The dirty work of construction requires heavy machinery that can reshape the landscape. These machines fall under the broad category of earthmovers. But there’s more than one way to dig a hole or move a pile of dirt, so it’s important to consider which earthmovers make the most sense for the task at hand.
EquipmentShare, a company built by contractors for contractors, is one of the nation’s largest buyers of construction equipment, and the experts at your local branch can help you select the machine that makes the most sense for your job and budget. Here is a guide to the types of earthmoving equipment that can help you get the job done effectively and efficiently.
As the name suggests, excavators are designed to dig. Among their uses are excavating foundations, doing demolition work and carrying heavy loads. Excavators are distinguished by a hinged arm that extends out from the front of the cab. On the end of the arm is an attachment — usually a bucket — that does the digging.
The kind of excavator you need depends on a combination of factors that include digging depth, lifting capacity, worksite conditions and budget. Sizes range from mini excavators that can maneuver in tight backyard spaces to long-reach excavators that can reach 100 feet and weigh more than 100,000 pounds. Most excavators move on tracks so they can tackle rough terrain while wheeled versions are better for working on paved streets or parking lots.
These machines are capable of digging, plowing and transporting heavy materials. There are four main types.
Backhoes: These have a loading scoop on one end and an excavating arm on the other. The seat in the cab swivels 360 degrees, so the operator can face any direction to control the attachments. A backhoe can’t dig quite as deep or lift as much as an excavator, but it is more mobile. It is useful for both construction work and farming jobs like tilling soil.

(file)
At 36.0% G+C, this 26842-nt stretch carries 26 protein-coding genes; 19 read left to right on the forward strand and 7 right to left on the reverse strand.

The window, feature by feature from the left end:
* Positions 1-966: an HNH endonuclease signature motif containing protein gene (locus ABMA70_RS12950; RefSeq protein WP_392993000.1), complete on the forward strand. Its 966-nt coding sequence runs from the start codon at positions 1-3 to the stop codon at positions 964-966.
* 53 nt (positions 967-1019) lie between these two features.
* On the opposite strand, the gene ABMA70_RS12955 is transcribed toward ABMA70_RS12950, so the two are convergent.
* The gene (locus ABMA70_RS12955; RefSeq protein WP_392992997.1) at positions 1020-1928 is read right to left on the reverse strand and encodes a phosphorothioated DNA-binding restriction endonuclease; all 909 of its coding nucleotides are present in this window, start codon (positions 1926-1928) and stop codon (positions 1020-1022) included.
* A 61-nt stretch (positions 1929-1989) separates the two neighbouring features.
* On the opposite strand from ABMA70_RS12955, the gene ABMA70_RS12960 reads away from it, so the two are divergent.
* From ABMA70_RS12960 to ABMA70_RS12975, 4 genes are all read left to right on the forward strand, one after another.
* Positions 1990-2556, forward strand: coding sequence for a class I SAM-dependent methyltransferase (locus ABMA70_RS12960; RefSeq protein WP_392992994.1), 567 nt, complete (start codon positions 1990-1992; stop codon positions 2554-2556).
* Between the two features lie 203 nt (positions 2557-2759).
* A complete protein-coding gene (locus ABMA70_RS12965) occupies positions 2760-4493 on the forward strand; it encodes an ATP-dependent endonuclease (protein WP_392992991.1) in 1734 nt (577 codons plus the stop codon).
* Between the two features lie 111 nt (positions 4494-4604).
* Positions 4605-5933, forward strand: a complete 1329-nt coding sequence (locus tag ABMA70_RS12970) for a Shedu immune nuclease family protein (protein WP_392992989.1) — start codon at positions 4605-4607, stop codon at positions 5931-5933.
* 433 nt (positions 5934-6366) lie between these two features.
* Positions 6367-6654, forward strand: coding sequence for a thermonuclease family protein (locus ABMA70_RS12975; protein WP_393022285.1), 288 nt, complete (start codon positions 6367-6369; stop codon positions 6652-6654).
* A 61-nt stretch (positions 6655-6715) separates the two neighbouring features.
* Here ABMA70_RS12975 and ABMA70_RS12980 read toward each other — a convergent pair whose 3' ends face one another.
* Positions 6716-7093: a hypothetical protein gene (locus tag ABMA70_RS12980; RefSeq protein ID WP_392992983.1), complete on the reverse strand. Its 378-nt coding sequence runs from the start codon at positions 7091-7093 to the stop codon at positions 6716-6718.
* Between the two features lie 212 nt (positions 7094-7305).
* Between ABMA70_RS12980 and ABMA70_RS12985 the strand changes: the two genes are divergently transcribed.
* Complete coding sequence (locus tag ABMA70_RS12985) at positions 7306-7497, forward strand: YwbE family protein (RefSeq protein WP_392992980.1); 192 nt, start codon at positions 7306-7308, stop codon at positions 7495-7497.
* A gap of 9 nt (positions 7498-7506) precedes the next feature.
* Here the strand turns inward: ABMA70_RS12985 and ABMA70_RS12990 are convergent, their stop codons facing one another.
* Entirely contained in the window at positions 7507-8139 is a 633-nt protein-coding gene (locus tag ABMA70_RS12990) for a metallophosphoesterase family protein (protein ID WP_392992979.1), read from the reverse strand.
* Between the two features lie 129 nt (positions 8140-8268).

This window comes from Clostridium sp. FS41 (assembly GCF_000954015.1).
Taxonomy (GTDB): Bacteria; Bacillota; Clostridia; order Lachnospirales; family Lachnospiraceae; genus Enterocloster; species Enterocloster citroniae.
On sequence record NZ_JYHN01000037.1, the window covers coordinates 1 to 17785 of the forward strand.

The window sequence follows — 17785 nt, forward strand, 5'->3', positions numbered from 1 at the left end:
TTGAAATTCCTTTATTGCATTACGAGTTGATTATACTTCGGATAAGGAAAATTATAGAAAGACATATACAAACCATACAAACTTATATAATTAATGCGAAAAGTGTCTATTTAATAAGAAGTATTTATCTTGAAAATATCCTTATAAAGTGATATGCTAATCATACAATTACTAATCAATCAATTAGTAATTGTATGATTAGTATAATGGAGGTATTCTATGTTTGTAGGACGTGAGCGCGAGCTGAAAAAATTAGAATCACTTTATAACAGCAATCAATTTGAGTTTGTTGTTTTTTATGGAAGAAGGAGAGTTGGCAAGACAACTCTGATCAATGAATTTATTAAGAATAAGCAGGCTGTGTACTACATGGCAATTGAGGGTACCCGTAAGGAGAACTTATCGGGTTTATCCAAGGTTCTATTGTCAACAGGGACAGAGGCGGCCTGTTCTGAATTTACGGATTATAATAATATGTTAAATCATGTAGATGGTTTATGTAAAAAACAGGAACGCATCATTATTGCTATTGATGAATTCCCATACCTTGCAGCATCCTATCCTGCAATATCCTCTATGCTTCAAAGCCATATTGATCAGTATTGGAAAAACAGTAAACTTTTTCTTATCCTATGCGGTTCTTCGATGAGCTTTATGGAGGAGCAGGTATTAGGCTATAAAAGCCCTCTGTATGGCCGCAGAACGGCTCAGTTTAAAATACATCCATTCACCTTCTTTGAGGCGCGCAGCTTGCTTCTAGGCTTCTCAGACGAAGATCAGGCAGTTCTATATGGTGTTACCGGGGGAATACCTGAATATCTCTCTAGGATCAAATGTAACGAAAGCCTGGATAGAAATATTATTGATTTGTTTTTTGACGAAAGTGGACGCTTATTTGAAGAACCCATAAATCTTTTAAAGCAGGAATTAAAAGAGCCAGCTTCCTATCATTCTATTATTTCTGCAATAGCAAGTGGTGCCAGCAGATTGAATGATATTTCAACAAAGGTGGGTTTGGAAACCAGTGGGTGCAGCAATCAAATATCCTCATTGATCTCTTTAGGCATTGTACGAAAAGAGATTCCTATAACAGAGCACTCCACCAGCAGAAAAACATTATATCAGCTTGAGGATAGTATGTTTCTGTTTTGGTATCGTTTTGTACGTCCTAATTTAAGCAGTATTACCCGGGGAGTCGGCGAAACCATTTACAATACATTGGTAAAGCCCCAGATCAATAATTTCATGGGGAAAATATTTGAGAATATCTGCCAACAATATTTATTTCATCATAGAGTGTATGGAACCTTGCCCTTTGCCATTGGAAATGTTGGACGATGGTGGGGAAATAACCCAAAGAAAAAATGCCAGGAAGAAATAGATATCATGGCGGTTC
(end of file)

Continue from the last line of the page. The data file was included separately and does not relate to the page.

Wheel loaders: Unlike backhoes, wheel loaders don’t have an excavating arm for digging. They’re used to scoop and move heavy loads in the bucket attached to the front of the machine. They are useful for removing large amounts of material from dig sites, loading gravel or cleaning up jobsites. Wheel loader sizes are measured by the capacity of their buckets, with the largest ones capable of holding more than 7 cubic yards of material.
Skid steers: These compact loaders got their name because their wheels are fixed in one direction, so the operator steers by accelerating one side of the machine to make it skid into a turn. Skid steers have a bucket or another attachment on the front and are commonly used by construction and landscaping companies for relatively small digging and hauling jobs. They are lighter, easier to transport and usually less expensive than their closest relative, the track loader, but aren’t suited for soft ground or rough terrain.
Track loaders: They look similar to skid steers but roll on tracks rather than wheels. That gives track loaders an advantage on jobsites where the terrain is muddy or uneven. If well-maintained, tracks have a longer lifespan than the wheels of a skid steer.
These powerful machines can push the heaviest loads. Bulldozers usually run on tracks that allow them to navigate almost any surface and are outfitted with a blade on the front and a ripper claw on the back. Bulldozers can quickly demolish structures, clear land and backfill holes. Because of their tremendous power, they also can tow other pieces of heavy equipment.
Motor graders: These are often used to prepare surfaces for roads, parking lots or structural foundations. They have an elongated body, with a blade located between the front and rear axles. The adjustable blade scrapes the ground to create level or inclined surfaces. Graders also have a ripper claw in the back that can be used to dig trenches and ditches.
Scrapers: These do similar work as graders but also have a rear bowl to catch the displaced dirt. Scrapers can be either self-propelled or pull-behind units that attach to tractors.
These machines precisely dig trenches and remove the excavated material. They’re often used to prepare the ground before placing wires or pipes and also can cut through pavement. Trenchers are either walk-behind or ride-on. For smaller jobs, walk-behind trenchers can maneuver easily in tight spaces. For bigger jobs, ride-on trenchers can dig deeper and move faster.
There are two types of trencher blades. A chain trencher looks like an oversized chainsaw blade, and it can cut deep and narrow swaths. A wheel trencher uses a disc with metal teeth that can cut through pavement and rocky soil.
These vehicles work in tandem with other earthmoving equipment to collect and move huge amounts of materials. Hydraulics lift the front of the truck’s bed to dump its cargo.